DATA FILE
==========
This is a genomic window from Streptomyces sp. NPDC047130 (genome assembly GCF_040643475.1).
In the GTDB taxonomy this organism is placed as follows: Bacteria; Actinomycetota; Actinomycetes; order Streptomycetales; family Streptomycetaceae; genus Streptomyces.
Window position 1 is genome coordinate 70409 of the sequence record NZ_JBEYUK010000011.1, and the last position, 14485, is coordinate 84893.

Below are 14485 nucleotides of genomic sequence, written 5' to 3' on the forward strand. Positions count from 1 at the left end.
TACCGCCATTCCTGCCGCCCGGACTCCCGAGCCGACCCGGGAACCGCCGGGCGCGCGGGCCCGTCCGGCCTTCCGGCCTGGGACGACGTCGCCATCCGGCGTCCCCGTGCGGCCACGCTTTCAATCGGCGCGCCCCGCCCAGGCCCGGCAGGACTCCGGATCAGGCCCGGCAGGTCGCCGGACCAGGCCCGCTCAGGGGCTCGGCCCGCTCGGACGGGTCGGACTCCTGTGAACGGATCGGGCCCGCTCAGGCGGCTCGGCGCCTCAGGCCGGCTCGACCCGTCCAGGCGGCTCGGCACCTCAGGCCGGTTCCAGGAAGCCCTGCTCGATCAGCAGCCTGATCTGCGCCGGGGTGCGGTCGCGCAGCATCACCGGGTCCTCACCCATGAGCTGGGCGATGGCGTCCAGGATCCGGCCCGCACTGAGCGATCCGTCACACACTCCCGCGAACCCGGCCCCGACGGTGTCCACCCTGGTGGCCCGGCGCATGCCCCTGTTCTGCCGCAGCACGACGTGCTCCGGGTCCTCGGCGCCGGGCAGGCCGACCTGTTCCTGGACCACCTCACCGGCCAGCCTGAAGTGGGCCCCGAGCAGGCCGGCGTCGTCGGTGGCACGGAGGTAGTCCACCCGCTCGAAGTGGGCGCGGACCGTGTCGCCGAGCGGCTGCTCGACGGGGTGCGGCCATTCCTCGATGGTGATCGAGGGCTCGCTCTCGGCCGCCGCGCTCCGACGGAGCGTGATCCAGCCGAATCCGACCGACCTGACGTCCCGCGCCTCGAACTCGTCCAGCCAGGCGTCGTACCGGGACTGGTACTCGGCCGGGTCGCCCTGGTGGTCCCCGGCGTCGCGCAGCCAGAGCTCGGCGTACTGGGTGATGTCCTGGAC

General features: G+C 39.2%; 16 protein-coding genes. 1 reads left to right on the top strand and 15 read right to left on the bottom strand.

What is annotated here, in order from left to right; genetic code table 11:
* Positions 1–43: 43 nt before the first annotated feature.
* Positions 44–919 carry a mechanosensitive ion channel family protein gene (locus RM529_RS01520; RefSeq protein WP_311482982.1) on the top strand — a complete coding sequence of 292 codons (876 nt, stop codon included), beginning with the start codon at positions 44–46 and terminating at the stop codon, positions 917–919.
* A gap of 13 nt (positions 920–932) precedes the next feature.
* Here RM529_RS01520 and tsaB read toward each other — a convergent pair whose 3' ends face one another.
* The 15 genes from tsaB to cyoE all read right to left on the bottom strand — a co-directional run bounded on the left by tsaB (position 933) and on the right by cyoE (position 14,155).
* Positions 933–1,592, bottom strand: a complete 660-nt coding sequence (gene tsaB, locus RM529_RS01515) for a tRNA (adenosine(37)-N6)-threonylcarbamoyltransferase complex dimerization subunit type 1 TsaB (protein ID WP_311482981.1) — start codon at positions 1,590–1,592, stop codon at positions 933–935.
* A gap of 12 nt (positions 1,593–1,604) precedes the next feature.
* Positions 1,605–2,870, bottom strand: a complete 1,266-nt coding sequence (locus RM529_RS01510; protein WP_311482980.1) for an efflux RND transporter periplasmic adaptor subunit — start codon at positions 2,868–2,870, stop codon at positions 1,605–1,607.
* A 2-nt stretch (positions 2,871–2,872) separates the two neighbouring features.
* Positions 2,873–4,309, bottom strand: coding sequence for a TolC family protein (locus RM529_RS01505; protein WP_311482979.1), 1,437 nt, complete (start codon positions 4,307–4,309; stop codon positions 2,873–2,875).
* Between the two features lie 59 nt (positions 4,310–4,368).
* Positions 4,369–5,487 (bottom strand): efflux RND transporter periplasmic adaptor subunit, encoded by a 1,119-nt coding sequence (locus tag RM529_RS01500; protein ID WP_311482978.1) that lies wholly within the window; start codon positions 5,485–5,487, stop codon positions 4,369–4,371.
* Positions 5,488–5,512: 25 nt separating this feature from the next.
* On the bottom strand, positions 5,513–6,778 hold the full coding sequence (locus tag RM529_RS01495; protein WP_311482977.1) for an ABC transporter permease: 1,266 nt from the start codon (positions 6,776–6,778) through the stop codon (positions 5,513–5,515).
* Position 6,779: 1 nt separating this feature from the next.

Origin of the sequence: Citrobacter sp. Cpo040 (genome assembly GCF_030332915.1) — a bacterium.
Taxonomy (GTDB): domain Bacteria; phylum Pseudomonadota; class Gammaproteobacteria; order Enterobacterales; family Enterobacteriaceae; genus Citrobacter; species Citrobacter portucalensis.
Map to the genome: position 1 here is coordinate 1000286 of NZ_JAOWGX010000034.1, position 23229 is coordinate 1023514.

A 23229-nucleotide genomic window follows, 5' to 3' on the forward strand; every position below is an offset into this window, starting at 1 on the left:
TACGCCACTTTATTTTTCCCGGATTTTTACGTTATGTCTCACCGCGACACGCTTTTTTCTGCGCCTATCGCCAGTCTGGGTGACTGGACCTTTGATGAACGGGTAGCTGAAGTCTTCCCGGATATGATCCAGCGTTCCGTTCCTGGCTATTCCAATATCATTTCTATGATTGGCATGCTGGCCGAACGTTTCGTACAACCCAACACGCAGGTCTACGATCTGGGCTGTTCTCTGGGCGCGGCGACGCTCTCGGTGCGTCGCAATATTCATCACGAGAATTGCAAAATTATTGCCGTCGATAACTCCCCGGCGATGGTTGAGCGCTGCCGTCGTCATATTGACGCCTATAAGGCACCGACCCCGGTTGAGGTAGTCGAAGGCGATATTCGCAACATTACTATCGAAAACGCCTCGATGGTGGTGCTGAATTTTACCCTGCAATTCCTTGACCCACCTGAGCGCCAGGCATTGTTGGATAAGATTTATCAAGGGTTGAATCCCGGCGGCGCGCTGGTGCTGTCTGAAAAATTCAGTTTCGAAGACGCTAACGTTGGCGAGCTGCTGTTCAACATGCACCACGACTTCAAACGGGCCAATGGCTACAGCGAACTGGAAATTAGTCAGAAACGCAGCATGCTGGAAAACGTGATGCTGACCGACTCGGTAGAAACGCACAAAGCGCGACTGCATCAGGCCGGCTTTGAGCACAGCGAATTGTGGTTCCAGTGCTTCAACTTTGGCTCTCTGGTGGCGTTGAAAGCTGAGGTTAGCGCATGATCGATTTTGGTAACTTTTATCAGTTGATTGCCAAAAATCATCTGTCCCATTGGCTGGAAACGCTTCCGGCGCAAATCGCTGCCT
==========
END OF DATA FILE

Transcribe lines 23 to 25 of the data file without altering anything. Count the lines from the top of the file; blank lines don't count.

Origin of the sequence: Citrobacter sp. Cpo040 (genome assembly GCF_030332915.1) — a bacterium.
Taxonomy (GTDB): domain Bacteria; phylum Pseudomonadota; class Gammaproteobacteria; order Enterobacterales; family Enterobacteriaceae; genus Citrobacter; species Citrobacter portucalensis.
Map to the genome: position 1 here is coordinate 1000286 of NZ_JAOWGX010000034.1, position 23229 is coordinate 1023514.